Olympus E-5 Body Only Digital Camera
- Average rating of 3.5 stars from 37 reviews.
- Released 5 years 2 months ago (Oct 2010).
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ReviewGist Report for Olympus E-5
The Olympus E-5 was released in October 2010 and is touted as the flagship model of the E system series.In this report we take a deeper look at the newer features that Olympus has launched with the E-5.
We further analyze around 23 expert reviews, including some of the best reviews from sites like Imaging Resource, Cnet, PC Mag and Steves Digicam, and look at their findings as they put the E-5 through its paces. Finally we present you some buying advice on the Olympus E-5.
What the Manufacturer Says
According to the company, the E-5 is the first Olympus professional camera to offer 720p HD video. The camera's main features listed by the manufacturer include a 12.3-megapixel High-Speed Live MOS Sensor that phenomenally improves the superior imaging potential of Zuiko digital lenses together with the "TruePic V+" image processing engine with new "Fine-Detail Processing" technology. The second highlighted feature is high reliability offered by a robust magnesium-alloy body with built-in dust and splash resistance, and high-power Dust Reduction System. The third most important inclusion is the 3-inch VGA HyperCrystal LCD monitor with the dual-axis swivelling system that allows free-angle shooting of both still images and movies.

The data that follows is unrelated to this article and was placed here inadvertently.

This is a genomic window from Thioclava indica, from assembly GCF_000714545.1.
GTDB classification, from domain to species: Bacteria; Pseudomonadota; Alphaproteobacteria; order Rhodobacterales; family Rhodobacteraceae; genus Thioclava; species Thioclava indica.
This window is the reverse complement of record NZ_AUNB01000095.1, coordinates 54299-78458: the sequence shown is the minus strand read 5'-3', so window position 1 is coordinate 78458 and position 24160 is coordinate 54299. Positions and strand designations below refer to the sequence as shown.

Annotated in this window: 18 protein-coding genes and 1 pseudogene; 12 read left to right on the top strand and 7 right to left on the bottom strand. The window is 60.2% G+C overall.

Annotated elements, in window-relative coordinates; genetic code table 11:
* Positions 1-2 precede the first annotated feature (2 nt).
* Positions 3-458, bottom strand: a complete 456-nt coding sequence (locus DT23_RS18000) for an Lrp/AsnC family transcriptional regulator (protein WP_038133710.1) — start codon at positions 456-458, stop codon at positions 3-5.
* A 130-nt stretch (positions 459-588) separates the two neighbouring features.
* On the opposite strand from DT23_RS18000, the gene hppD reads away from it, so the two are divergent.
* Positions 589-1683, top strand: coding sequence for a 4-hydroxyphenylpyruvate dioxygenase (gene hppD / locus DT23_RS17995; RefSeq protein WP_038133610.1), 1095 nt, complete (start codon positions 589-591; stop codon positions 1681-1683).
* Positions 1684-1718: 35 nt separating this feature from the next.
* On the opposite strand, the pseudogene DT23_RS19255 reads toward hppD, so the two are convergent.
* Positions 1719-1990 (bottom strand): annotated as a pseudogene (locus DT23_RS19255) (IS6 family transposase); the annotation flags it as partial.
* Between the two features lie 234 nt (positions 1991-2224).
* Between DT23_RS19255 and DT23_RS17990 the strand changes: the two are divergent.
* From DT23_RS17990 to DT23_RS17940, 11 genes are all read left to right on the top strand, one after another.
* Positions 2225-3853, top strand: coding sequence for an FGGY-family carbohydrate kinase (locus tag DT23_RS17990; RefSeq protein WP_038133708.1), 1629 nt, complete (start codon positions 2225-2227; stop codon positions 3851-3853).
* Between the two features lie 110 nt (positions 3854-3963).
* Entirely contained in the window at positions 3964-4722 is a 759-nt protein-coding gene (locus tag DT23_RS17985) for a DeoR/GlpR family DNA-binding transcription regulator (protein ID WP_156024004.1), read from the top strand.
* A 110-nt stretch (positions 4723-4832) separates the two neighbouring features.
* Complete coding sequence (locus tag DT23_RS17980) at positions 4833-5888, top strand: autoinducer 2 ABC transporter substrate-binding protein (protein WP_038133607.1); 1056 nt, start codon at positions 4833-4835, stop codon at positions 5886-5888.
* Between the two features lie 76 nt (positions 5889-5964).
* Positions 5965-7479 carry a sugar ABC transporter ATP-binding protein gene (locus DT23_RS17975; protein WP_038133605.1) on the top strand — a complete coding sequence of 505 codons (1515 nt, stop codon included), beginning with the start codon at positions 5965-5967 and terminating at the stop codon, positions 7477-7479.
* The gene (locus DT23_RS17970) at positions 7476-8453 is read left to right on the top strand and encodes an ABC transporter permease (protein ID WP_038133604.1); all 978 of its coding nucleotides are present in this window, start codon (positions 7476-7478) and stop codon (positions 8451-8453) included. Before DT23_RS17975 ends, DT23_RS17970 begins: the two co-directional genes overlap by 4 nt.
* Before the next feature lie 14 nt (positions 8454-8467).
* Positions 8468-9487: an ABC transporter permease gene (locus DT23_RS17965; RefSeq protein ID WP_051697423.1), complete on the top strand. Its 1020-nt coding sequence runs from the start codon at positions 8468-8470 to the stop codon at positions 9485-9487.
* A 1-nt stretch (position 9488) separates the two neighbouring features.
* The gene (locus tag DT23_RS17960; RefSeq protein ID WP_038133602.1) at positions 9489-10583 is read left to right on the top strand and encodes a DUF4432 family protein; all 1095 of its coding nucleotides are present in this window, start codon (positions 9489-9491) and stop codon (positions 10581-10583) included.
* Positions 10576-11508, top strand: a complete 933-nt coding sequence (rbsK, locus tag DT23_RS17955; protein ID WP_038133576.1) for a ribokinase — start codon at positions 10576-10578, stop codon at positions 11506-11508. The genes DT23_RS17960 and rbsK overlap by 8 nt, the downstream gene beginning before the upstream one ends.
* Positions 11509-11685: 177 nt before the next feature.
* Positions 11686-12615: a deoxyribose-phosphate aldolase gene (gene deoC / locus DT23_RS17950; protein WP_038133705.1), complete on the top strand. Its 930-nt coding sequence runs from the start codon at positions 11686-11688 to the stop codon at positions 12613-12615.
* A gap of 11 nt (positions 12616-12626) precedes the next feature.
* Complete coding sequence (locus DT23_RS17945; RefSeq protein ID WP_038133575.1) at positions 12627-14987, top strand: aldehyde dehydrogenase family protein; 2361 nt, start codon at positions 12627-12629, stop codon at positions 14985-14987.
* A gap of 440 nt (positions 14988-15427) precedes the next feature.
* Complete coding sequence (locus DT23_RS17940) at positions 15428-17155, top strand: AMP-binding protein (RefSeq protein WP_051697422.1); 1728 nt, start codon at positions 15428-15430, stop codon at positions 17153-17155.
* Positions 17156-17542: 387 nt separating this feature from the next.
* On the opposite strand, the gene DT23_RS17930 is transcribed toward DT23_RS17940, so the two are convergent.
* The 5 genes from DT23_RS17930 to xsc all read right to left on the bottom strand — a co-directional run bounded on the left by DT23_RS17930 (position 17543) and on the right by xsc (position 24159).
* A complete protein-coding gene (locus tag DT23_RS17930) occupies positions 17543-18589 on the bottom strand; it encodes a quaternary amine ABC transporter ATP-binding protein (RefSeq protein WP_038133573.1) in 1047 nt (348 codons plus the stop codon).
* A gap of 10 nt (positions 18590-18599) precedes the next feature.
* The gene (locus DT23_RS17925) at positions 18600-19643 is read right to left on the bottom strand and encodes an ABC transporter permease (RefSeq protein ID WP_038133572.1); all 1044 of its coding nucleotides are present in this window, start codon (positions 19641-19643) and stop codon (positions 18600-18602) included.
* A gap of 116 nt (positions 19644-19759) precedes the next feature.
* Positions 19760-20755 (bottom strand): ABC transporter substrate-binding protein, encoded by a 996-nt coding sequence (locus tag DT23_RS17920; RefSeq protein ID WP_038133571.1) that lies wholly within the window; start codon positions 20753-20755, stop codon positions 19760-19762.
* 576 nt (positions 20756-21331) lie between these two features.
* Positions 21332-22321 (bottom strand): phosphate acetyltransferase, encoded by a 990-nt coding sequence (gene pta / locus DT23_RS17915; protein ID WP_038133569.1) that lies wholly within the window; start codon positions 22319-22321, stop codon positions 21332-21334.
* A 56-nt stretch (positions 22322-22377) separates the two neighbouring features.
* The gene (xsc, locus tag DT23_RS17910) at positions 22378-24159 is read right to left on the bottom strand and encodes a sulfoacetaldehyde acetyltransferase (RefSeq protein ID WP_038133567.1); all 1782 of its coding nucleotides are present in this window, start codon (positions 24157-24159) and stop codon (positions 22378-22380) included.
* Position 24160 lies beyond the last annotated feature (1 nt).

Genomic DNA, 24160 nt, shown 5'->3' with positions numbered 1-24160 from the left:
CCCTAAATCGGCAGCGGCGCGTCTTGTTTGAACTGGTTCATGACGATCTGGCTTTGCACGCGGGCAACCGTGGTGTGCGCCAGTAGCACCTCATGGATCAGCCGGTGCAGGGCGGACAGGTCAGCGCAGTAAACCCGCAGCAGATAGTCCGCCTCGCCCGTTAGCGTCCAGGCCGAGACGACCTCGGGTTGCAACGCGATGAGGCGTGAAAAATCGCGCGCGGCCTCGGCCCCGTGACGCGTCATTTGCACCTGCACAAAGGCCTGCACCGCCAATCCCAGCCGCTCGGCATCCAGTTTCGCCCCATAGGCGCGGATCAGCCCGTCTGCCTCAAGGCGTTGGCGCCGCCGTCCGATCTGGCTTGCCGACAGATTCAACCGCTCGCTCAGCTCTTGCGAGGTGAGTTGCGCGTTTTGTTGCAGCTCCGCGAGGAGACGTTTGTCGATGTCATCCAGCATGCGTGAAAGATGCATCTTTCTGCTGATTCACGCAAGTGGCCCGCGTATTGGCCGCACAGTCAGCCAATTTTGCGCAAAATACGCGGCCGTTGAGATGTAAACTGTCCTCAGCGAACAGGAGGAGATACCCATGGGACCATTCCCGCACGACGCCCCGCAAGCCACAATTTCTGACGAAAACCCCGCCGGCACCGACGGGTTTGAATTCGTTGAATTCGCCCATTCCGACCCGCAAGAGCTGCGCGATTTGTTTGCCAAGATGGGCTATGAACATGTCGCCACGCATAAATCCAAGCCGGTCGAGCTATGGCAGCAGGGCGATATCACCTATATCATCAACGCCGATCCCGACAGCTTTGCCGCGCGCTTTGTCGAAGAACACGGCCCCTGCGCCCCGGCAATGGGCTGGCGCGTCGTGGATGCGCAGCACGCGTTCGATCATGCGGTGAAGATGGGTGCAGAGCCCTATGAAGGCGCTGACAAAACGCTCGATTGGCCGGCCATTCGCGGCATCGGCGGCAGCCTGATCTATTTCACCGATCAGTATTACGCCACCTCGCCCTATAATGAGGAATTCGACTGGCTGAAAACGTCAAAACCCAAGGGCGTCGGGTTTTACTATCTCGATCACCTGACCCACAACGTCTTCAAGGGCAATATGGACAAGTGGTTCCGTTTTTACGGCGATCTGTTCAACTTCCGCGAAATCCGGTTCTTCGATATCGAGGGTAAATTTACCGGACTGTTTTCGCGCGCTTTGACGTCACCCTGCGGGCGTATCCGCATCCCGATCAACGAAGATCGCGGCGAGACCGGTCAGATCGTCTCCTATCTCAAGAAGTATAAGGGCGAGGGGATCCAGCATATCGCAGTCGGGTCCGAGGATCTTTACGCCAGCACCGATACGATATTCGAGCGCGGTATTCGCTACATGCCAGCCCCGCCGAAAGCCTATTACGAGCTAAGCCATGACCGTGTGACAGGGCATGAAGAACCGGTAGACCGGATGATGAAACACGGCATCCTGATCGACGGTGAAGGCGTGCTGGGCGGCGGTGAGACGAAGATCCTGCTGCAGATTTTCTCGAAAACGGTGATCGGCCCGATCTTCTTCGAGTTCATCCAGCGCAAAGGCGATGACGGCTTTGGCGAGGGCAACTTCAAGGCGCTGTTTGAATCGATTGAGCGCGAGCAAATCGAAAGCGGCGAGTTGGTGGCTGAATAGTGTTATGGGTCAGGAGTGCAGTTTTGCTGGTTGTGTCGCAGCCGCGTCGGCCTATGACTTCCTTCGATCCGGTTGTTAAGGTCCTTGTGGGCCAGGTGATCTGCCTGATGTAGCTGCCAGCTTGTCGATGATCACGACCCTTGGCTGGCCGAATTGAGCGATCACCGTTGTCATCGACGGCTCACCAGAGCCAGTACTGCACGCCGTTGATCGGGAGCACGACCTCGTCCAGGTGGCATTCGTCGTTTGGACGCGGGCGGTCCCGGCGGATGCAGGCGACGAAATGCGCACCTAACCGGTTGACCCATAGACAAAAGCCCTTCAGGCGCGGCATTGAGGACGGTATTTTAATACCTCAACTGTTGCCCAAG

The 12.3-megapixel High- Speed Live MOS sensor, claims Olympus, renders pictures with unbelievably exact detail, good resolution, right gradations and reproduction of natural colour. Also, the images get enhanced by special optical filters and the new "TruePic V+" image processing engine. Its new "Fine-Detail Processing" technology is the secret that makes resolution better than previous versions. Olympus says that the image processing engine greatly complements the very popular Zuiko lenses.